Soon we broke off into pairs practicing certain sequences of kicks and tricks, and as the pace quickened I felt my adrenaline began to rise. Each motion took more energy than the one that preceded it and yet, I still found more to draw from until it was time to switch partners.  I found myself surpassing limits with each motion and it was not because of something I felt I needed to prove, but instead there was a passion that made those limits disappear. Then we formed a Rhoda and the whole class participated and as I saw kicks, shamada’s, Gingas, and numerous kicks fly at indescribable speeds, I discovered just how deep I had fallen in love with Capoeira, so much so that it rivaled my passion for dance. As the workshop went on the joy felt grew, and as my friends would say, “I was cheesing” the entire workshop, even when I was walking home I felt a certain type of joy that I hadn’t felt since performing at dance competitions in High School. Out of this entire time of being abroad, the capoeira workshop has been one of the most memorable experiences that I will take with me and look on with joy.

C.R.E.A.M…….at least in the UK


Tags: Anthony

Hidden Culture.

February 23rd, 2010 · No Comments

As the weeks progressed more and more movements became introduced to me, some I tackled with ease and others not so much. The interesting thing I began to learn about Capoeira was how intricate it was as an art form. Although many of the movements were big and about opening and closing your body to your opponent as a means of attack and defense the variety of movements that could be used in either situation were endless. Depending on the skill level of you and your opponent determines the speed and interaction of the game, but Ash, the Wednesday instructor expressed was that regardless of the skill level, whether it’s someone’s first day or 30th year, anyone can play capoeira.

The next few classes became more and more rigorous but one thing that I definitely appreciated was the fact that after two weeks I was no longer waking up sore. After the first day of class I woke up with an indescribable pain, my bones, muscles, head, feet, and body hurt to no end. It felt as if a sumo wrestler played a practical joke on me and Jumped 20 feet in the air and landed on me. I wasn’t sure if I would be able to tolerate the pain, anymore, but Ash assured me that after the fourth class I would be used to it. We learned a couple new kicks, and counters but what interested me the most was the history of Capoeira, and when it was created. At the last 15 minutes of class the beginners and the more advanced come in and form a Rhoda and either learn songs or discuss the history of Capoeira before we work our last Rhoda.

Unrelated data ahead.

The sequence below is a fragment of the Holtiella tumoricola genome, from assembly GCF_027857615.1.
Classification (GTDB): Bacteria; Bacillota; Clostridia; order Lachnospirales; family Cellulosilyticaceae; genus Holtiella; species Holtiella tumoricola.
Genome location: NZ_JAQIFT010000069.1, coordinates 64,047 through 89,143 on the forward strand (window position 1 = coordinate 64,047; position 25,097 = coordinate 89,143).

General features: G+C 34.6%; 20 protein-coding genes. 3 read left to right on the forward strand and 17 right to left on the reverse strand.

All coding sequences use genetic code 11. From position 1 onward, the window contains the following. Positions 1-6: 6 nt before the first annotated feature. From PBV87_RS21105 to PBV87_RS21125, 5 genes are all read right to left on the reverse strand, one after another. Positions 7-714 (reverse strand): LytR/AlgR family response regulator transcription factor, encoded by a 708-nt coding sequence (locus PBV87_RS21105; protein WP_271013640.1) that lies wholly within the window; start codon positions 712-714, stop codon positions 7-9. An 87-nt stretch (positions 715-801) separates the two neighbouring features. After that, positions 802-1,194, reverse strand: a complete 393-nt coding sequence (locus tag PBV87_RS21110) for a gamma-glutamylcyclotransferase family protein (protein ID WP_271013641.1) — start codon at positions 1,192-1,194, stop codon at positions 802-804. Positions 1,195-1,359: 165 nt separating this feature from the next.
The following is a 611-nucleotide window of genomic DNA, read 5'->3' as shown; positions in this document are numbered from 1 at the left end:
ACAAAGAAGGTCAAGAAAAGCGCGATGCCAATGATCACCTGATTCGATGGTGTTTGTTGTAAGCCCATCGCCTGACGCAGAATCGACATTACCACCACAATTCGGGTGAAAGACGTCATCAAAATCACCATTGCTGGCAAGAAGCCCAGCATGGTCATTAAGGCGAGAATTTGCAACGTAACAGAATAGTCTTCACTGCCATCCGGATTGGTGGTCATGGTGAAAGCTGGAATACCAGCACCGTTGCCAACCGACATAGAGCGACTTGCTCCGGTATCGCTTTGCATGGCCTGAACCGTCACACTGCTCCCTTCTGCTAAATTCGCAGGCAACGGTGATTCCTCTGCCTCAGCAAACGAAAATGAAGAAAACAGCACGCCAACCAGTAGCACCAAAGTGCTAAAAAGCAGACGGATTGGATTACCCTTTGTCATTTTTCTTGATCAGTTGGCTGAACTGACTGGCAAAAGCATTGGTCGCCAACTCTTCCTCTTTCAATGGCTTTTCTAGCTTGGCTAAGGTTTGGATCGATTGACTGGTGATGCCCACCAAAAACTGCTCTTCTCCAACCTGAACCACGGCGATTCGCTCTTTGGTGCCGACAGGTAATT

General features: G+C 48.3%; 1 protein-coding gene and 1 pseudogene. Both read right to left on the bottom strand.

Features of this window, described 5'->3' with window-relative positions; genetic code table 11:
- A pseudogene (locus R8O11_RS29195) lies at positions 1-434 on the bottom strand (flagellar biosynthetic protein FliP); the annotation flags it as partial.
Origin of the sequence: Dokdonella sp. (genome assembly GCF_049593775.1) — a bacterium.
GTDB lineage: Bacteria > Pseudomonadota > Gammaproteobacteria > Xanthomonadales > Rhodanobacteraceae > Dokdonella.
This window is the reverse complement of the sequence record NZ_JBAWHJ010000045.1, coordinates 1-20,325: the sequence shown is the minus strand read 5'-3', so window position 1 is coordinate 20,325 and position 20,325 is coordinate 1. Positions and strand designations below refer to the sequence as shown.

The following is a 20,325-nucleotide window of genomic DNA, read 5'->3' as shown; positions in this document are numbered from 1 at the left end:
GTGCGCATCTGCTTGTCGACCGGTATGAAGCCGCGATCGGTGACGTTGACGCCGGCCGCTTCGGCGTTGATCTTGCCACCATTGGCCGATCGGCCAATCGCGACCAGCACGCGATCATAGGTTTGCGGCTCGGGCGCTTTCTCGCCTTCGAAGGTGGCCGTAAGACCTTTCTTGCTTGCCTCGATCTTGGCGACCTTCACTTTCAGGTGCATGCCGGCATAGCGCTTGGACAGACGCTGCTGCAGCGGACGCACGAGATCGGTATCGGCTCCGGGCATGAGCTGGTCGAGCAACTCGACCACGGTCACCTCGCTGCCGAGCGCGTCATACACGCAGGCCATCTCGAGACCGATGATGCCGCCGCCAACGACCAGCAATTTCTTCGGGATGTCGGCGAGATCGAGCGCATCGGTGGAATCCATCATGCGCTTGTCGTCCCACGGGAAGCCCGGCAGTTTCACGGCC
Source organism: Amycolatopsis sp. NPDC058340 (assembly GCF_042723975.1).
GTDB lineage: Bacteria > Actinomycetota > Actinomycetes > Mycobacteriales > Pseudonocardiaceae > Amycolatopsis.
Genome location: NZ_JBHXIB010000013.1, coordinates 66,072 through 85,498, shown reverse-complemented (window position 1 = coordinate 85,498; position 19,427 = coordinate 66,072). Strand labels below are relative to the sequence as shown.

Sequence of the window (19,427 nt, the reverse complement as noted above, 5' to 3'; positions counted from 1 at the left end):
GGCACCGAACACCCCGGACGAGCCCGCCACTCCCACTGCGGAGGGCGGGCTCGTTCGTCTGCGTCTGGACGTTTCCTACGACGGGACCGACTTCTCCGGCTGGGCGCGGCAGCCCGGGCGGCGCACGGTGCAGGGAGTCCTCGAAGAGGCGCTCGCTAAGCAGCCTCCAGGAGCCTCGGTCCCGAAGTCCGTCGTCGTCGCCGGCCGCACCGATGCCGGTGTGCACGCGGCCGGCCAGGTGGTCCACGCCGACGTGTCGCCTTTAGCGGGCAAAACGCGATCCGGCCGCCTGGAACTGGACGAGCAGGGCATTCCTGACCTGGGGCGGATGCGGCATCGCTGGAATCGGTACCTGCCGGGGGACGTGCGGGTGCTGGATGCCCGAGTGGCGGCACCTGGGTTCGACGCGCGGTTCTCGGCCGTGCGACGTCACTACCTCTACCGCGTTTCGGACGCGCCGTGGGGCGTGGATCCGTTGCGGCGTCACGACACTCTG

Rod, the Friday Capoeira instructor, described to us the early teachings of Capoeira and some of the early beliefs of how it was played. In one such class he stated that Capoeira Angola the traditional of Capoeira was believed to be played underneath the slave owners houses. Like America Brazil was colonized by European powers, and brought enslaved Africans over to help cultivate their new founded territory. The slaves of Brazil were believed to be placed underneath the slave owners house and practiced Capoeira in these confined spaces. This is why the theory exist that Capoeira Angola is so  close to the ground because in order to be able to play the slaves had to use the little confined spaces available to them. A second part of the hidden culture of Capoeira that Rod revealed was the purpose of the Rhoda. Besides being the cultural space of Capoeira its significance holds more meaning than just the cultural space it represents. Because Capoeira was outlawed in Brazil Capoeiristas/slaves needed to be secretive about their games. The Rhoda allowed the identities of those playing to be concealed, and although the games would get broken up the individuals playing could not get arrested because the Rhoda protected their identity. The Rhoda also made it possible for the audience to always be watching. Because the Rhoda is a circle if the police were to come and try to break up the game, someone in the Rhoda was able to keep watch from all sides and would be able to signal when the police were coming. Although secretive Capoeira has survived over the last three hundred plus years because the culture and its practices have been protected by its people, and its cultural significance is still respected and practice today, even in Norwich………Who Knew?